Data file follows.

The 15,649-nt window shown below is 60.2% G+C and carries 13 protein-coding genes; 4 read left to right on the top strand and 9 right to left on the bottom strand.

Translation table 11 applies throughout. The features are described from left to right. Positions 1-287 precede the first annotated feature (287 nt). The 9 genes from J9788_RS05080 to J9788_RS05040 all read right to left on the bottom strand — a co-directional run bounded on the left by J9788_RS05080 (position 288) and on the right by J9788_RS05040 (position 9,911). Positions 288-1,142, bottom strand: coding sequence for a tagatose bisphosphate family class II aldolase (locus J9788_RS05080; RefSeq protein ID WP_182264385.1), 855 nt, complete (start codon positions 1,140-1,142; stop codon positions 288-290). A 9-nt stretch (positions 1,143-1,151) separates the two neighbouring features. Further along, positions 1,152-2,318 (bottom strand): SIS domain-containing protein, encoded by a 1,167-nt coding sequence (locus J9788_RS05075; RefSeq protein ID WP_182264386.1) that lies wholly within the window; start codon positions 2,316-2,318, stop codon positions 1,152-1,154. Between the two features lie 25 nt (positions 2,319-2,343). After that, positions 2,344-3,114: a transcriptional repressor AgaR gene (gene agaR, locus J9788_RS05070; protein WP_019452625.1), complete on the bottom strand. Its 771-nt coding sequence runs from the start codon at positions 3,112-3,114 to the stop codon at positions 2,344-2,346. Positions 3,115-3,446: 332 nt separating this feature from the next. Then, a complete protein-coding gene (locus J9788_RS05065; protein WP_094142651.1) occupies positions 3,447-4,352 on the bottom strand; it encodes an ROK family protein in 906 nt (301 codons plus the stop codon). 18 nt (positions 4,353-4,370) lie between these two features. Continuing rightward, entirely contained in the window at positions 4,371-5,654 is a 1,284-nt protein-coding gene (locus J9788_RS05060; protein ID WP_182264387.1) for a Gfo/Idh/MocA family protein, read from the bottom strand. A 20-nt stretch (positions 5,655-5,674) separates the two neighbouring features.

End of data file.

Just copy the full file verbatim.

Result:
The 15,649-nt window shown below is 60.2% G+C and carries 13 protein-coding genes; 4 read left to right on the top strand and 9 right to left on the bottom strand.

Translation table 11 applies throughout. The features are described from left to right. Positions 1-287 precede the first annotated feature (287 nt). The 9 genes from J9788_RS05080 to J9788_RS05040 all read right to left on the bottom strand — a co-directional run bounded on the left by J9788_RS05080 (position 288) and on the right by J9788_RS05040 (position 9,911). Positions 288-1,142, bottom strand: coding sequence for a tagatose bisphosphate family class II aldolase (locus J9788_RS05080; RefSeq protein ID WP_182264385.1), 855 nt, complete (start codon positions 1,140-1,142; stop codon positions 288-290). A 9-nt stretch (positions 1,143-1,151) separates the two neighbouring features. Further along, positions 1,152-2,318 (bottom strand): SIS domain-containing protein, encoded by a 1,167-nt coding sequence (locus J9788_RS05075; RefSeq protein ID WP_182264386.1) that lies wholly within the window; start codon positions 2,316-2,318, stop codon positions 1,152-1,154. Between the two features lie 25 nt (positions 2,319-2,343). After that, positions 2,344-3,114: a transcriptional repressor AgaR gene (gene agaR, locus J9788_RS05070; protein WP_019452625.1), complete on the bottom strand. Its 771-nt coding sequence runs from the start codon at positions 3,112-3,114 to the stop codon at positions 2,344-2,346. Positions 3,115-3,446: 332 nt separating this feature from the next. Then, a complete protein-coding gene (locus J9788_RS05065; protein WP_094142651.1) occupies positions 3,447-4,352 on the bottom strand; it encodes an ROK family protein in 906 nt (301 codons plus the stop codon). 18 nt (positions 4,353-4,370) lie between these two features. Continuing rightward, entirely contained in the window at positions 4,371-5,654 is a 1,284-nt protein-coding gene (locus J9788_RS05060; protein ID WP_182264387.1) for a Gfo/Idh/MocA family protein, read from the bottom strand. A 20-nt stretch (positions 5,655-5,674) separates the two neighbouring features.